Focus on the concepts and ignore details... for now. It's better that they grasp a couple of basic concept fully that they get out of the class with a toolset to use but don't know how.

The best way to get concepts to stick, in my experience, is to use experience based learning. In my case it's often some kind of game or simulation (call it simulation if people think games are silly) followed by a discussion. It's the best thing I know to run a game and suddenly see the penny drop for people. I've never seen that happend from one second to another while doing a presentation.

The games I've used lately is the Dot Game (link requires free registration) to establish core agile concepts, Learning to count (see this post) and Lego4Scrum that is a introduction to Scrum (duh!). Make sure that you have plenty of time for discussions after each game. If you get a good discussion going taking a stance from the game and discussing the client actual environment, I've found that a lot can be learned in a short time.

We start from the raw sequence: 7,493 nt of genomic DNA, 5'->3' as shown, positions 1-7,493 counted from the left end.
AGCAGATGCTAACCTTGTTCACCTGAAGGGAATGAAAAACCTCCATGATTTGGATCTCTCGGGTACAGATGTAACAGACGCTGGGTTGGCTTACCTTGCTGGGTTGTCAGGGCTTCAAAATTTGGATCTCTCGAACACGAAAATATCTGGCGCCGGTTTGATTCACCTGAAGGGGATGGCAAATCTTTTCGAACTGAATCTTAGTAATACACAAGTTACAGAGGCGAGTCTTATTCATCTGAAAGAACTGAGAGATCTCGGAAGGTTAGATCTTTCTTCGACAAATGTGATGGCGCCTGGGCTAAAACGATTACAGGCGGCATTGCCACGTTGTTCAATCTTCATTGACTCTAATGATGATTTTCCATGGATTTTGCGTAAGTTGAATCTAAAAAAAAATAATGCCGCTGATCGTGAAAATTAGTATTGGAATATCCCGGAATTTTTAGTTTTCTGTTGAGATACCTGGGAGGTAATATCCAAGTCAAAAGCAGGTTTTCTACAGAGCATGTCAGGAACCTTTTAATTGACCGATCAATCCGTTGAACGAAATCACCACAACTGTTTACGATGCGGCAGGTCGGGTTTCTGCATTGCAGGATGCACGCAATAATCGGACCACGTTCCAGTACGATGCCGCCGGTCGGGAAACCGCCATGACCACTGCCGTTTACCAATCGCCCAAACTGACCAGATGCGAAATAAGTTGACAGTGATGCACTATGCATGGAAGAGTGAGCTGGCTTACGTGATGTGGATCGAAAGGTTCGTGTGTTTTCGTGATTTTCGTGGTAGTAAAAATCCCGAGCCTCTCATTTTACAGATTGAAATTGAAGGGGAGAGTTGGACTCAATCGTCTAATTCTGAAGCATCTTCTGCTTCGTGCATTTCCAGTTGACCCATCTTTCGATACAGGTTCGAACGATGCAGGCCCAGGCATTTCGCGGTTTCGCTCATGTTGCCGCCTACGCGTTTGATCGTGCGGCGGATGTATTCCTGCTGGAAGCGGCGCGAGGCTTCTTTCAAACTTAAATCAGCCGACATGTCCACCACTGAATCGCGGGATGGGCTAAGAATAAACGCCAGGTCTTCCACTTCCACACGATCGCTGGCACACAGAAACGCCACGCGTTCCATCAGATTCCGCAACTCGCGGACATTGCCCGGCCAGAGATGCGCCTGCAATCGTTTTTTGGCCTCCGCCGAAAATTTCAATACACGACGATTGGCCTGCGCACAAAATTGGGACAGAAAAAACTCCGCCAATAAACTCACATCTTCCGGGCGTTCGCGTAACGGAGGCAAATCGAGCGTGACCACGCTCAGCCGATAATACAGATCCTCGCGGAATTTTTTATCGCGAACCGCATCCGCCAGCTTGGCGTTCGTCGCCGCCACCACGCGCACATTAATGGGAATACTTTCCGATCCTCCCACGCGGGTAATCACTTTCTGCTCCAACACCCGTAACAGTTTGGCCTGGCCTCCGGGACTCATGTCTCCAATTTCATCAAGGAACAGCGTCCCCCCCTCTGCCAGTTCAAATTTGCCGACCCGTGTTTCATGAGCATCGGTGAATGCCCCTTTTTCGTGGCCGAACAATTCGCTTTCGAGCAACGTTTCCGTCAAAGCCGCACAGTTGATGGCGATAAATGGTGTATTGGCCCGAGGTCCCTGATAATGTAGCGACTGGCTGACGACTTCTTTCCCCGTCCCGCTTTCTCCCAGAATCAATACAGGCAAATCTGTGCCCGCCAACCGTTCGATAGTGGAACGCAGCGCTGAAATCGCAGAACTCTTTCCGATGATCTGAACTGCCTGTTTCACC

Whenever possible try to use examples from the client environment. I cannot count the number of times that I've been asked to be "more concrete" or have "more examples that we can relate to". That include the times when i've picked items from their backlog.

Roll out in agile fashion

Very often in my experience the "big agile roll out" is a waterfall project. We first do all the education, then we coach all the teams and then they are on their own.

I would suggest that a better way is to learn as you go and start small. Now where have I've heard about this before... - yeah that's right; it's agile. The very concept we are trying to roll out.

Start with one team. Help them to be great. This will both give a positive push for the organization (hey - if they can so can we) and it will generate feedback to learn from. Also it will start the learning and sharing among the peers in the organization.

That last part is super important - you want to establish a culture of learning and sharing. Make everybody aware of that we will and should learn from each other - especially from the mistakes we make. We WANT to know about them. Please!